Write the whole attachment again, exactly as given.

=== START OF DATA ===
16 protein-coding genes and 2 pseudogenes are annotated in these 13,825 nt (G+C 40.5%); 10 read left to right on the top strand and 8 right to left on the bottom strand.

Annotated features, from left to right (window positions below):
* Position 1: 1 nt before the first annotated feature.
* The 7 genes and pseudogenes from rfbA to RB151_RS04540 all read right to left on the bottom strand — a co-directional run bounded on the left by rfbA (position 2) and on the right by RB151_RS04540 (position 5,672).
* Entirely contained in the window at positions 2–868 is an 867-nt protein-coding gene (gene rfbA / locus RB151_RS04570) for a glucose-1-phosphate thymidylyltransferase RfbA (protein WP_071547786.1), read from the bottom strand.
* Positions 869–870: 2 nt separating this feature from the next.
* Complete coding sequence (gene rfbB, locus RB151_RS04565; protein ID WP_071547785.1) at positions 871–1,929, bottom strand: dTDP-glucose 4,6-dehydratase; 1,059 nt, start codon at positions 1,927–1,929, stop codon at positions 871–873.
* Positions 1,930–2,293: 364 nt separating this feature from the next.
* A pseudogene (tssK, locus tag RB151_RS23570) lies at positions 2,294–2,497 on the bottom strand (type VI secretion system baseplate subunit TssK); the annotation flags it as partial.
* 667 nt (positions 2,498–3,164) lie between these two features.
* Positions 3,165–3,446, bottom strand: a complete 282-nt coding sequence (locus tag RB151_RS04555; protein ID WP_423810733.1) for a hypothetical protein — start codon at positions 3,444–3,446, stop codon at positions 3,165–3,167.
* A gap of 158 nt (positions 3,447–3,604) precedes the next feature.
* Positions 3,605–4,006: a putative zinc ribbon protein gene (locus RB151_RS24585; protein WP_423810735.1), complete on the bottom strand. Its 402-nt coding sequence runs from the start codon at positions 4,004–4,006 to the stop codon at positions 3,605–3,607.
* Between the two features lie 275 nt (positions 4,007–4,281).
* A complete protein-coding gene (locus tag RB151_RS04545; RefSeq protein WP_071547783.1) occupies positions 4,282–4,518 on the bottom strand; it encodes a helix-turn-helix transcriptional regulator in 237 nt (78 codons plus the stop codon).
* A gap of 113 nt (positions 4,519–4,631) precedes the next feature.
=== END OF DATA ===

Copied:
16 protein-coding genes and 2 pseudogenes are annotated in these 13,825 nt (G+C 40.5%); 10 read left to right on the top strand and 8 right to left on the bottom strand.

Annotated features, from left to right (window positions below):
* Position 1: 1 nt before the first annotated feature.
* The 7 genes and pseudogenes from rfbA to RB151_RS04540 all read right to left on the bottom strand — a co-directional run bounded on the left by rfbA (position 2) and on the right by RB151_RS04540 (position 5,672).
* Entirely contained in the window at positions 2–868 is an 867-nt protein-coding gene (gene rfbA / locus RB151_RS04570) for a glucose-1-phosphate thymidylyltransferase RfbA (protein WP_071547786.1), read from the bottom strand.
* Positions 869–870: 2 nt separating this feature from the next.
* Complete coding sequence (gene rfbB, locus RB151_RS04565; protein ID WP_071547785.1) at positions 871–1,929, bottom strand: dTDP-glucose 4,6-dehydratase; 1,059 nt, start codon at positions 1,927–1,929, stop codon at positions 871–873.
* Positions 1,930–2,293: 364 nt separating this feature from the next.
* A pseudogene (tssK, locus tag RB151_RS23570) lies at positions 2,294–2,497 on the bottom strand (type VI secretion system baseplate subunit TssK); the annotation flags it as partial.
* 667 nt (positions 2,498–3,164) lie between these two features.
* Positions 3,165–3,446, bottom strand: a complete 282-nt coding sequence (locus tag RB151_RS04555; protein ID WP_423810733.1) for a hypothetical protein — start codon at positions 3,444–3,446, stop codon at positions 3,165–3,167.
* A gap of 158 nt (positions 3,447–3,604) precedes the next feature.
* Positions 3,605–4,006: a putative zinc ribbon protein gene (locus RB151_RS24585; protein WP_423810735.1), complete on the bottom strand. Its 402-nt coding sequence runs from the start codon at positions 4,004–4,006 to the stop codon at positions 3,605–3,607.
* Between the two features lie 275 nt (positions 4,007–4,281).
* A complete protein-coding gene (locus tag RB151_RS04545; RefSeq protein WP_071547783.1) occupies positions 4,282–4,518 on the bottom strand; it encodes a helix-turn-helix transcriptional regulator in 237 nt (78 codons plus the stop codon).
* A gap of 113 nt (positions 4,519–4,631) precedes the next feature.